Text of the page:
Amblyopia or "lazy eye", is the loss of one eye's ability to see details. It is the most common cause of vision problems in children. Amblyopia occurs when the nerve pathway from one eye to the brain does not develop during childhood. This occurs because the abnormal eye sends a blurred image or the wrong image to the brain. This confuses the brain, and the brain may learn to ignore the image from the weaker eye. The only way to diagnose a lazy eye is a full examination. However, you should consult with your Optometrist if you notice any of the following symptoms:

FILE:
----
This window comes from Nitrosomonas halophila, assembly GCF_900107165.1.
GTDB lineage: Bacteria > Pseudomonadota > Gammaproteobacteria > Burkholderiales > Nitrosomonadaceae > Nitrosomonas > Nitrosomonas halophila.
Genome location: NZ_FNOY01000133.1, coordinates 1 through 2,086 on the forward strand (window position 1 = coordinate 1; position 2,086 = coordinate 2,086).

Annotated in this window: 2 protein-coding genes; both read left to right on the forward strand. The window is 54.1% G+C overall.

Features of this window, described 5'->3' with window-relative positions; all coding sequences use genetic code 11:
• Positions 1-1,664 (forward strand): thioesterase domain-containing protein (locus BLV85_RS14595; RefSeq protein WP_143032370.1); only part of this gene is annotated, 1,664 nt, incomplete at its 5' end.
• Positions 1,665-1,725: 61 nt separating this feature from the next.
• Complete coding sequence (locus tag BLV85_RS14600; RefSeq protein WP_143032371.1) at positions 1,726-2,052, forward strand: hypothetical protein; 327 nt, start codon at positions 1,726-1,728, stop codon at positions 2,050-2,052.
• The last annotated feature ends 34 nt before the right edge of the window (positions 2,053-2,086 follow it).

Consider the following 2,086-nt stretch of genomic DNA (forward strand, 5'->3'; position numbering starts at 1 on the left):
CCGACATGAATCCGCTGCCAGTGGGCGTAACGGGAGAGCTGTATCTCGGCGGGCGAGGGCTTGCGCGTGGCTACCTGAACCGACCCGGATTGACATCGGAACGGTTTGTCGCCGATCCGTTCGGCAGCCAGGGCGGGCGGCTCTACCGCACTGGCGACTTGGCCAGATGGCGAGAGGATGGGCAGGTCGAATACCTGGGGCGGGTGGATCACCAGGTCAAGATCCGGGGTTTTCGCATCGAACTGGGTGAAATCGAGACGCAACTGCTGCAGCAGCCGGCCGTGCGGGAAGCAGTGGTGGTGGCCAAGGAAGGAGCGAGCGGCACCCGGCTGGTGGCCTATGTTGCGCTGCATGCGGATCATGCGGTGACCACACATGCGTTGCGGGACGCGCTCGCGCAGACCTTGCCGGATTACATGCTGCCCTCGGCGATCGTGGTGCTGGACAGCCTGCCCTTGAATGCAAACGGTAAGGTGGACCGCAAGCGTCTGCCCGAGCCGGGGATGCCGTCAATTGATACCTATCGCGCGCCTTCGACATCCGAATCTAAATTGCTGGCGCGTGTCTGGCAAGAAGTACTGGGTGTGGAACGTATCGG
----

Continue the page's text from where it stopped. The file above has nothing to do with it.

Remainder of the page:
Glasses are often the first treatment of a lazy eye, and the child is required to wear them full time. A patch can be put over the stronger eye, which forces the brain to respond to the weaker eye. This makes the weaker eye become stronger. Patches may be used all day or part of the day, depending on the child's age and vision.
Strabismus is a disorder in which the two eyes do not line up in the same direction, and therefore do not look at the same object at the same time. The condition is more commonly known as "cross-eyed". This results in the child using only the better eye to see to avoid double vision.
In many instances strabismus can be corrected with appropriate glasses but in some circumstances surgery is required to align the eyes.